Samer Osmani, Grade 8:
"I liked the DC trip because we got to see a lot of monuments and museums. My favorite part of the trip was going to the Holocaust Museum and seeing the Lincoln Memorial. Overall it was a fun trip and an amazing experience."

















Thursday, October 5, 2017

Living My Dream

Five years ago, I was one of the first teachers hired to teach at the brand new school of Imagine International Academy of North Texas. At our first teacher meeting, the principal of the school gave us an envelope and paper and asked us to write about our goals, expectations, thoughts of this new school. I remember clearly what I wrote. I was tired of being looked down by my European friends about how low and uncompetitive our American education was. I was discouraged that material was being covered here a couple of years later than students of the same age in other countries. I was frustrated by seeing how kids were made to believe they are doing fine academically, when they actually were not. I felt kids and parents were cheated by schools who were more concerned about looking good instead of being honest with their students and helping them truly succeed. This was especially true when it would have been in the students' best interest to first fail and then repeating a course in order to acquire the skills necessary to succeed. So, I wrote on my paper how I was hoping Imagine would be different.

Reflecting on my initial expectations of the school, I have to say that I am actually living my dream. When my son, now a sixth grader, came with his first failing grade in science, I felt thankful! Thankful to this teacher who was brave enough to stand against our culture of everybody is a winner, identify the areas of growth for my son, talk to us about a plan for improvement, and hold him accountable for it. Sugar coating does not help anybody.  It hurts our children in the long run. I am blessed to be in a school, where students are graded according to international standards, where the bar is set where it is supposed to be, and everybody who wants to work is being supported.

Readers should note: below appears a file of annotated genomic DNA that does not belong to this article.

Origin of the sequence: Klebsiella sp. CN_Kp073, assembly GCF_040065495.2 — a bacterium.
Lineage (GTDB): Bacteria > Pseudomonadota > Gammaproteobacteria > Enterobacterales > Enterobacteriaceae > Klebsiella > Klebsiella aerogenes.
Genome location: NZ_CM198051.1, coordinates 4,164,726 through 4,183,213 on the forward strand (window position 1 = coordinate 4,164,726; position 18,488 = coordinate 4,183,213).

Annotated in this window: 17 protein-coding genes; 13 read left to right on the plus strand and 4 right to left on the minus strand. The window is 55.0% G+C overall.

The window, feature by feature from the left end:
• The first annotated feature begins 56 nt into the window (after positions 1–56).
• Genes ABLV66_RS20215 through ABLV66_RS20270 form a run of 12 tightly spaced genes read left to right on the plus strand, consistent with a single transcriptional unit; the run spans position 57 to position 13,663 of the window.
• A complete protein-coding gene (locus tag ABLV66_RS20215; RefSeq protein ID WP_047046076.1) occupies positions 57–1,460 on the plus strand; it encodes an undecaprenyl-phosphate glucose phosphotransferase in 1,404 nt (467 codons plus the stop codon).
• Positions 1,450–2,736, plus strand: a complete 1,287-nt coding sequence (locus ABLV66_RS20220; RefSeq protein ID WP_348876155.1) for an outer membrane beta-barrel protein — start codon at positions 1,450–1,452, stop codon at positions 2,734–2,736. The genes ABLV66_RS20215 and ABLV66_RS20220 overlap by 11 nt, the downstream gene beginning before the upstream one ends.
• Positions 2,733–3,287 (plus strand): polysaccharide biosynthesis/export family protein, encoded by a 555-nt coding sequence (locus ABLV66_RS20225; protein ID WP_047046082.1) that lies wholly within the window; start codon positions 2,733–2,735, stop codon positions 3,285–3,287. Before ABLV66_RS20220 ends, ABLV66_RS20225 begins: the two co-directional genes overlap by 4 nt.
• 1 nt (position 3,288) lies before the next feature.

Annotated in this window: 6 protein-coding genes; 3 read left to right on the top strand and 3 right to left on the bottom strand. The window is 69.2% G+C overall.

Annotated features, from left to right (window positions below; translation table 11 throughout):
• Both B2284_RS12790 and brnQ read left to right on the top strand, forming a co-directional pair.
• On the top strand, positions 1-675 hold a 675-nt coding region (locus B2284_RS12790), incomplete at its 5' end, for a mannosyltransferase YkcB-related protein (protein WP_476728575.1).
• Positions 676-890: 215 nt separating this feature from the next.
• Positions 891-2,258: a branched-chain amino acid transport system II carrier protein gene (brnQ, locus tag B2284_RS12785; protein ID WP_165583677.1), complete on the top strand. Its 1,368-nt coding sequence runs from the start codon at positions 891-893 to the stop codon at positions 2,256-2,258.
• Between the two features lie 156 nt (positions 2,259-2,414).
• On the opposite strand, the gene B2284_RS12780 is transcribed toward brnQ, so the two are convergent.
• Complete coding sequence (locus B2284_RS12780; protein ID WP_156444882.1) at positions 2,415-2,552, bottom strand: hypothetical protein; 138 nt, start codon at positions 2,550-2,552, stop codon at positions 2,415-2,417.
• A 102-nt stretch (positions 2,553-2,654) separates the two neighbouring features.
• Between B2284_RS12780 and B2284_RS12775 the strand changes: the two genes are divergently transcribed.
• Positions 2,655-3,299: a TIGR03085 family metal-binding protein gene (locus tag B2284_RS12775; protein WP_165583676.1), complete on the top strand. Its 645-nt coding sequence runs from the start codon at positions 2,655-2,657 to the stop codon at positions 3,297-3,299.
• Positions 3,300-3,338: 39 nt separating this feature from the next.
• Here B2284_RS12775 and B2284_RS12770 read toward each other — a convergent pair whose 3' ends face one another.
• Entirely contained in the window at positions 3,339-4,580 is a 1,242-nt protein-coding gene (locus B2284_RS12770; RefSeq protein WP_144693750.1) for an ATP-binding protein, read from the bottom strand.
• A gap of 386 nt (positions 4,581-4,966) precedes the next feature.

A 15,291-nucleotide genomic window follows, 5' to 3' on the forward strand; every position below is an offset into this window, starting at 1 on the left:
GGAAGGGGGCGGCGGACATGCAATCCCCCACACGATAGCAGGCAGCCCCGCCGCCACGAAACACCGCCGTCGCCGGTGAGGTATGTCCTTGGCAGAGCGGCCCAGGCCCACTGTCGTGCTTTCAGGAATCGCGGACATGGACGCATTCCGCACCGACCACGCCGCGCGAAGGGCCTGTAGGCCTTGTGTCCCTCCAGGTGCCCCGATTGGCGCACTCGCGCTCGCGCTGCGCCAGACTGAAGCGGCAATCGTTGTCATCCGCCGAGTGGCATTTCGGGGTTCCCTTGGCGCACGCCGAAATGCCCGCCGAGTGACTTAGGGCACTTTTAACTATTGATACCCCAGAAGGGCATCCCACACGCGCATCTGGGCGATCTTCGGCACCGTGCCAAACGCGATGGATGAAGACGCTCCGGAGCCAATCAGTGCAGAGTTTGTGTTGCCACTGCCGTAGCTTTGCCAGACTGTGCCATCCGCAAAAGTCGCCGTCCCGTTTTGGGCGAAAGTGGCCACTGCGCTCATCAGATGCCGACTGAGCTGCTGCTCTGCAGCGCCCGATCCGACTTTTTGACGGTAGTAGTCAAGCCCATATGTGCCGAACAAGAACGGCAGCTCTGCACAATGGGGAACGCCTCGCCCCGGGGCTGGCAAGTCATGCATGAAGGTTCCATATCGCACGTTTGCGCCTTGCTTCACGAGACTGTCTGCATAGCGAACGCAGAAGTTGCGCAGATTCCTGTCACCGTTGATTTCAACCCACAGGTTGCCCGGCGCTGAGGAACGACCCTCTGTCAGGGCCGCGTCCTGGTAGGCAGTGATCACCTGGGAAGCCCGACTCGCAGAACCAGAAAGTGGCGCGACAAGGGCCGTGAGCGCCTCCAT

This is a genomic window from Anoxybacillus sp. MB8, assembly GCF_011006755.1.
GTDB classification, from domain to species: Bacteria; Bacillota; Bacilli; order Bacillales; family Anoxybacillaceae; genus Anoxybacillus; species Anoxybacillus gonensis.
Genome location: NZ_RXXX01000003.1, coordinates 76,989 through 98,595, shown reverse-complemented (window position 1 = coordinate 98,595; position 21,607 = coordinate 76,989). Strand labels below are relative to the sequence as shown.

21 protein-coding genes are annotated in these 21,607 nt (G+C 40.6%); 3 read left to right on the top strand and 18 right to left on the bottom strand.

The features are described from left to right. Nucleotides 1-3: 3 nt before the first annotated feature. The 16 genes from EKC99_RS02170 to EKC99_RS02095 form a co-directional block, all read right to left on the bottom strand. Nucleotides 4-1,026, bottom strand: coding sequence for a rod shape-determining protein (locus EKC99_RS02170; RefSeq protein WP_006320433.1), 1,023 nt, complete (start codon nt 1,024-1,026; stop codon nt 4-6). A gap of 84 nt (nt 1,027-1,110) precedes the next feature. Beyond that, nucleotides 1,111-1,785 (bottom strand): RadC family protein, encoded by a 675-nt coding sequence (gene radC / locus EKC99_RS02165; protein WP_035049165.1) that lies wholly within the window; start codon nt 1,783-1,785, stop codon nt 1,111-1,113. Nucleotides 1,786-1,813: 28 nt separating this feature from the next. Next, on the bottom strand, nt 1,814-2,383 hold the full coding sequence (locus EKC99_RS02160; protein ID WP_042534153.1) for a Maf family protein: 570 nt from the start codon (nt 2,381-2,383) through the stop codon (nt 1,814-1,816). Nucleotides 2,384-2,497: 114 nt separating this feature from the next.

As a European, I am thankful to Imagine for making me proud for the education, that thanks to IB, is provided in our classrooms. I am thankful for the education that my son is getting. I am thankful for the honesty in my son's evaluation so that we as a family know where he is and where he needs to be. America has given so much to my family, but one thing that was missing, was what IIANT provided- quality and honest education. 


Thank you, Imagine!

Viara Levterova
DP Faculty

Tuesday, October 3, 2017

Grade 5 Inquiry Excursion

Grade 5 Inquiry Excursion

Inquiry is in the air! On Saturday, September 9, many of our Grade 5 families met at Ladonia Fossil Park in Ladonia, Texas to investigate earth sciences.

In our first unit this school year, we explored the concept of movement. We discussed why humans migrate, how the movement of the solar system was used by early travelers to track their movement, and how movement of earth can impact human migration.

Students and their families brought buckets, spades, shovels, gloves and boots, climbed down to the North Sulphur River to dig for fossils, observe the sedimentary rock layers, and to witness weathering, erosion and deposition in action. We braved “dangerous bugs”, slippery rocks and vegetation that might have been “poison ivy” (It wasn’t).

After a couple of hours of intense digging, the families met for a picnic lunch and showed off their rock treasures. Several families involved shared that “this was the best field trip ever.”


Stay tuned for our next inquiry adventure!

Grade 5
PYP












Wednesday, September 27, 2017

PYP Tradition: Creativity Café

Grade 2 students recently performed folk songs at the annual PYP tradition: Creativity Café. They changed the verses of a Virginia Folk song to match their “How We Express Ourselves” unit showing how colors go with emotions. The new verses were fun and creative! Each class wrote a new 5 verse song.
Students were accompanied by Mrs. Lauderdale playing on a new school instrument – a mountain lap dulcimer. The following week Asher Lauderdale, a Grade 9 MYP band student, came to the classroom to play folk songs for the Grade 2 Dragons on the dulcimer.
Past Grade 2 students and teachers and parents enjoy their memories made at the Creativity Café - and future Grade 2 Dragons have it to look forward to!



Valeska Lauderdale
PYP Music